Ministers must ‘urgently invest in nursing’ and ‘address the unrelenting pressure’ on the workforce, the RCN has urged, after a 20% rise in sick days for mental health reasons over two years.
In February 2022, 128,161 full-time equivalent (FTE) working days were lost due to nursing staff in England being unable to work due to anxiety, stress, depression and other psychiatric illnesses, NHS Digital data released on 30 June shows.
This is a 20% increase on 107,237 days in February 2020 – although the proportion of mental health sick days out of all days lost lower in February 2022 (22.2%) than in February 2020 (25.4%).
The RCN also said it has ‘recently seen a spike’ in the number of calls to its advice line from members seeking support with work-related mental health issues.
Sickness absence rates across all NHS groups in February 2022 stood at 5.59%, compared to 4.49% in February 2020, the data shows.
For nurses and health visitors, the overall sickness absence rate in February 2022 was 6.1%, compared to 4.66% in February 2020.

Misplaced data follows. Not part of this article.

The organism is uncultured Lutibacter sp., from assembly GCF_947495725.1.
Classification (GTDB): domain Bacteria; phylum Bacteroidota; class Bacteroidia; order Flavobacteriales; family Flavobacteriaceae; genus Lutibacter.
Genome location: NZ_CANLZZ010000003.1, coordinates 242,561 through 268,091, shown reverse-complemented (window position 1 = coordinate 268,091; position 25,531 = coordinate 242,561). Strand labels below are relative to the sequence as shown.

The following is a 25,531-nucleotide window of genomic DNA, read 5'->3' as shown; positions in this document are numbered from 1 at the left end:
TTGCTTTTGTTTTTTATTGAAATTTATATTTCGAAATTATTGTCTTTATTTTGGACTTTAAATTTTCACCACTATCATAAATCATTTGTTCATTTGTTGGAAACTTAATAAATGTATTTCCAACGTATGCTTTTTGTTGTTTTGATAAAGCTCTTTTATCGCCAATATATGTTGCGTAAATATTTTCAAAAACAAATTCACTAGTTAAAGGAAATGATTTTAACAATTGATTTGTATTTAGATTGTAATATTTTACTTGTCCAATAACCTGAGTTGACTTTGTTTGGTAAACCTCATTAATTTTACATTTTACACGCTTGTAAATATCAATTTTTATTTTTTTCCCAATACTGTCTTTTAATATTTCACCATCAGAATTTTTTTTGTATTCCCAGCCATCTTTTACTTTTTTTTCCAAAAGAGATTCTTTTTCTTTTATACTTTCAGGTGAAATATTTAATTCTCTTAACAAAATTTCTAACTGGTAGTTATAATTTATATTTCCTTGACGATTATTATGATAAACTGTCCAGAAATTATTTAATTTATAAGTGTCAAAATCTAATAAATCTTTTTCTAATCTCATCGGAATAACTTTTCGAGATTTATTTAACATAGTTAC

Patricia Marquis, RCN’s director for England, said: ‘The pressure on nursing shows no sign of abating. Not only has Covid-19 taken its toll, but the workforce crisis is putting huge strain on nursing as it struggles to provide safe and effective care for ever-rising numbers of patients.’
She continued: ‘Ministers must urgently invest in nursing, starting with a pay rise which significantly exceeds the cost of living, and address the unrelenting pressures which are having a devastating impact on staff wellbeing.’
This comes as the RCN has been campaigning for a pay increase of 5% above inflation for NHS staff in England in 2022/23 ‘to help address the cost-of-living crisis and encourage people to join and stay in the nursing profession to alleviate staffing pressures.’